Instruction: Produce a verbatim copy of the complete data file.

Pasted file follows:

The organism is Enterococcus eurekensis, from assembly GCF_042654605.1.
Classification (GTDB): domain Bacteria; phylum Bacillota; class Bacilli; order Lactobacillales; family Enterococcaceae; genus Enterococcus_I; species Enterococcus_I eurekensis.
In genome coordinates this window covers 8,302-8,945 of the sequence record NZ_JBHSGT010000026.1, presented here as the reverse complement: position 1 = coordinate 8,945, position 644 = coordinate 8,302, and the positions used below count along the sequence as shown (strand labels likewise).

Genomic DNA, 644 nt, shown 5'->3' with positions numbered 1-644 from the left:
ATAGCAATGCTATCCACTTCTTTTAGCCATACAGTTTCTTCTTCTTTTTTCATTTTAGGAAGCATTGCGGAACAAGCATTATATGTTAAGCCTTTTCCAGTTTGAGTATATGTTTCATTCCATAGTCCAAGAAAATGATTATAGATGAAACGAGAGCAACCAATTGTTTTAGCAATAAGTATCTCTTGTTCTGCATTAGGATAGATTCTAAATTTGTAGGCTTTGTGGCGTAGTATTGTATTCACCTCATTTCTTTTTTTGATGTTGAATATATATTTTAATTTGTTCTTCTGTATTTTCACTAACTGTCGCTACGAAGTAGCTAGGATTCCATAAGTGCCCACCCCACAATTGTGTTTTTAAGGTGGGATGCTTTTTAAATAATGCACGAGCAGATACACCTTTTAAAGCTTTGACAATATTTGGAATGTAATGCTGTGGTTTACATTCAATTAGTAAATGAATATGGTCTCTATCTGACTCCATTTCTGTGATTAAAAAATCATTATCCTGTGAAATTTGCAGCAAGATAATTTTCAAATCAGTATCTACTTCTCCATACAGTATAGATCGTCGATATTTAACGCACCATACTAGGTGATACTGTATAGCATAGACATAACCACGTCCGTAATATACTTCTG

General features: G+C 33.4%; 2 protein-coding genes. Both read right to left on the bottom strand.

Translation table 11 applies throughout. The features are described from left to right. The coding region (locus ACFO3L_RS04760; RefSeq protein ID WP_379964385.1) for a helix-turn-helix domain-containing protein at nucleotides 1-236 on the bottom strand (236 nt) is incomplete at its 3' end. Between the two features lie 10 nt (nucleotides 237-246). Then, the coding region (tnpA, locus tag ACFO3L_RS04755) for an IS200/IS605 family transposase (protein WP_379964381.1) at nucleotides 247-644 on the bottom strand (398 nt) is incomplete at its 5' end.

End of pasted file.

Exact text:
The organism is Enterococcus eurekensis, from assembly GCF_042654605.1.
Classification (GTDB): domain Bacteria; phylum Bacillota; class Bacilli; order Lactobacillales; family Enterococcaceae; genus Enterococcus_I; species Enterococcus_I eurekensis.
In genome coordinates this window covers 8,302-8,945 of the sequence record NZ_JBHSGT010000026.1, presented here as the reverse complement: position 1 = coordinate 8,945, position 644 = coordinate 8,302, and the positions used below count along the sequence as shown (strand labels likewise).

Genomic DNA, 644 nt, shown 5'->3' with positions numbered 1-644 from the left:
ATAGCAATGCTATCCACTTCTTTTAGCCATACAGTTTCTTCTTCTTTTTTCATTTTAGGAAGCATTGCGGAACAAGCATTATATGTTAAGCCTTTTCCAGTTTGAGTATATGTTTCATTCCATAGTCCAAGAAAATGATTATAGATGAAACGAGAGCAACCAATTGTTTTAGCAATAAGTATCTCTTGTTCTGCATTAGGATAGATTCTAAATTTGTAGGCTTTGTGGCGTAGTATTGTATTCACCTCATTTCTTTTTTTGATGTTGAATATATATTTTAATTTGTTCTTCTGTATTTTCACTAACTGTCGCTACGAAGTAGCTAGGATTCCATAAGTGCCCACCCCACAATTGTGTTTTTAAGGTGGGATGCTTTTTAAATAATGCACGAGCAGATACACCTTTTAAAGCTTTGACAATATTTGGAATGTAATGCTGTGGTTTACATTCAATTAGTAAATGAATATGGTCTCTATCTGACTCCATTTCTGTGATTAAAAAATCATTATCCTGTGAAATTTGCAGCAAGATAATTTTCAAATCAGTATCTACTTCTCCATACAGTATAGATCGTCGATATTTAACGCACCATACTAGGTGATACTGTATAGCATAGACATAACCACGTCCGTAATATACTTCTG

General features: G+C 33.4%; 2 protein-coding genes. Both read right to left on the bottom strand.

Translation table 11 applies throughout. The features are described from left to right. The coding region (locus ACFO3L_RS04760; RefSeq protein ID WP_379964385.1) for a helix-turn-helix domain-containing protein at nucleotides 1-236 on the bottom strand (236 nt) is incomplete at its 3' end. Between the two features lie 10 nt (nucleotides 237-246). Then, the coding region (tnpA, locus tag ACFO3L_RS04755) for an IS200/IS605 family transposase (protein WP_379964381.1) at nucleotides 247-644 on the bottom strand (398 nt) is incomplete at its 5' end.